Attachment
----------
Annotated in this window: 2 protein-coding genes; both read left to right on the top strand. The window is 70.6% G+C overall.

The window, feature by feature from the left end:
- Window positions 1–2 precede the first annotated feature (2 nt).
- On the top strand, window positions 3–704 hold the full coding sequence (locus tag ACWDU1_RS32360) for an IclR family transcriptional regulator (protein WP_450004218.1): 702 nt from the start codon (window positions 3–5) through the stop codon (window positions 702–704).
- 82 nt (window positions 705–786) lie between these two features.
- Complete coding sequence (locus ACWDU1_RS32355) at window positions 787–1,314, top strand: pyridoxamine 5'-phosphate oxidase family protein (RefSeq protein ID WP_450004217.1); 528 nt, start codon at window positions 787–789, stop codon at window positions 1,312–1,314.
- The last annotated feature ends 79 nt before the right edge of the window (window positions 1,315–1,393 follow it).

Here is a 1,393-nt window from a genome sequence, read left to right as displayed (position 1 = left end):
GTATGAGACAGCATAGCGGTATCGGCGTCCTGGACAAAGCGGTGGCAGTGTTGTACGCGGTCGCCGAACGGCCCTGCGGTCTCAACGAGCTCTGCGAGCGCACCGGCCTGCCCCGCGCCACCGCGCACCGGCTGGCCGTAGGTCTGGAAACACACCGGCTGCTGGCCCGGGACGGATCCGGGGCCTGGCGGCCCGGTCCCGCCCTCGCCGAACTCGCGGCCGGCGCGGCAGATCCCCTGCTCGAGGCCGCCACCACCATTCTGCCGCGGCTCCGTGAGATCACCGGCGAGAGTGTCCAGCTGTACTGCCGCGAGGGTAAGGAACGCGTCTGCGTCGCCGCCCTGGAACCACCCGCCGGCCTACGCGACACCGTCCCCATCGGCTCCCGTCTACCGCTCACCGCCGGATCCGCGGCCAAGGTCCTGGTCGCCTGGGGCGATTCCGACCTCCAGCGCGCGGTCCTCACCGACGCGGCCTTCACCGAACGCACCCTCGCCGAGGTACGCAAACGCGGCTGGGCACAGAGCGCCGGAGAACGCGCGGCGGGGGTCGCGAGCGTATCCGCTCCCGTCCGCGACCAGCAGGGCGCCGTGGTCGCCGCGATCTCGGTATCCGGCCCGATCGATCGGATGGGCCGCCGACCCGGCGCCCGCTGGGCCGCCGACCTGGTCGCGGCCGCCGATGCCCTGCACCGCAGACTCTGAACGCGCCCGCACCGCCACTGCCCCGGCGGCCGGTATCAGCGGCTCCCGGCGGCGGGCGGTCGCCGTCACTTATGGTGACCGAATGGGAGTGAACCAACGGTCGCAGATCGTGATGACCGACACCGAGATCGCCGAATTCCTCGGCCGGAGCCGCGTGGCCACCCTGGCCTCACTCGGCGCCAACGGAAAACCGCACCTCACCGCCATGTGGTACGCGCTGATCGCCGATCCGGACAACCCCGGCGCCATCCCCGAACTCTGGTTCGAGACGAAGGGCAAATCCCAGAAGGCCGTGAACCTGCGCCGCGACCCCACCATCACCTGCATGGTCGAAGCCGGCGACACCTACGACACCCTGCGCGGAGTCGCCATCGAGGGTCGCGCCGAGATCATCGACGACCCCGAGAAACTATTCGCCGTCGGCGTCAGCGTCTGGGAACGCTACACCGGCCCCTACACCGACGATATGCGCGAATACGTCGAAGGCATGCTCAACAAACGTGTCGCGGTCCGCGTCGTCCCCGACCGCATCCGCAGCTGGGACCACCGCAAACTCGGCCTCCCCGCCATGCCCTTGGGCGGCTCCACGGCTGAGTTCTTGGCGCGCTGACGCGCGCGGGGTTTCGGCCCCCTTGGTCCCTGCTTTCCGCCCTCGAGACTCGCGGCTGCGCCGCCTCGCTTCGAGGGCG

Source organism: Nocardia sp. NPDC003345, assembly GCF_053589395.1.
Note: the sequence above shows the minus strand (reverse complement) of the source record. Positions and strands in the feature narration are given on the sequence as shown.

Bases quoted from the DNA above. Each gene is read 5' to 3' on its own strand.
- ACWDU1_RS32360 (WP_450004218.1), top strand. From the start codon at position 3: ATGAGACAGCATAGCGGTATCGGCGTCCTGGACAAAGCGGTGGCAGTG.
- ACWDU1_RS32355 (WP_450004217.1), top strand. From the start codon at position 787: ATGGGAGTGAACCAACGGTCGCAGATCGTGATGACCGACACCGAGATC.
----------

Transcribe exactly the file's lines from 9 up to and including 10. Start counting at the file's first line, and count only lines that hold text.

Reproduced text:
GTATGAGACAGCATAGCGGTATCGGCGTCCTGGACAAAGCGGTGGCAGTGTTGTACGCGGTCGCCGAACGGCCCTGCGGTCTCAACGAGCTCTGCGAGCGCACCGGCCTGCCCCGCGCCACCGCGCACCGGCTGGCCGTAGGTCTGGAAACACACCGGCTGCTGGCCCGGGACGGATCCGGGGCCTGGCGGCCCGGTCCCGCCCTCGCCGAACTCGCGGCCGGCGCGGCAGATCCCCTGCTCGAGGCCGCCACCACCATTCTGCCGCGGCTCCGTGAGATCACCGGCGAGAGTGTCCAGCTGTACTGCCGCGAGGGTAAGGAACGCGTCTGCGTCGCCGCCCTGGAACCACCCGCCGGCCTACGCGACACCGTCCCCATCGGCTCCCGTCTACCGCTCACCGCCGGATCCGCGGCCAAGGTCCTGGTCGCCTGGGGCGATTCCGACCTCCAGCGCGCGGTCCTCACCGACGCGGCCTTCACCGAACGCACCCTCGCCGAGGTACGCAAACGCGGCTGGGCACAGAGCGCCGGAGAACGCGCGGCGGGGGTCGCGAGCGTATCCGCTCCCGTCCGCGACCAGCAGGGCGCCGTGGTCGCCGCGATCTCGGTATCCGGCCCGATCGATCGGATGGGCCGCCGACCCGGCGCCCGCTGGGCCGCCGACCTGGTCGCGGCCGCCGATGCCCTGCACCGCAGACTCTGAACGCGCCCGCACCGCCACTGCCCCGGCGGCCGGTATCAGCGGCTCCCGGCGGCGGGCGGTCGCCGTCACTTATGGTGACCGAATGGGAGTGAACCAACGGTCGCAGATCGTGATGACCGACACCGAGATCGCCGAATTCCTCGGCCGGAGCCGCGTGGCCACCCTGGCCTCACTCGGCGCCAACGGAAAACCGCACCTCACCGCCATGTGGTACGCGCTGATCGCCGATCCGGACAACCCCGGCGCCATCCCCGAACTCTGGTTCGAGACGAAGGGCAAATCCCAGAAGGCCGTGAACCTGCGCCGCGACCCCACCATCACCTGCATGGTCGAAGCCGGCGACACCTACGACACCCTGCGCGGAGTCGCCATCGAGGGTCGCGCCGAGATCATCGACGACCCCGAGAAACTATTCGCCGTCGGCGTCAGCGTCTGGGAACGCTACACCGGCCCCTACACCGACGATATGCGCGAATACGTCGAAGGCATGCTCAACAAACGTGTCGCGGTCCGCGTCGTCCCCGACCGCATCCGCAGCTGGGACCACCGCAAACTCGGCCTCCCCGCCATGCCCTTGGGCGGCTCCACGGCTGAGTTCTTGGCGCGCTGACGCGCGCGGGGTTTCGGCCCCCTTGGTCCCTGCTTTCCGCCCTCGAGACTCGCGGCTGCGCCGCCTCGCTTCGAGGGCG

Source organism: Nocardia sp. NPDC003345, assembly GCF_053589395.1.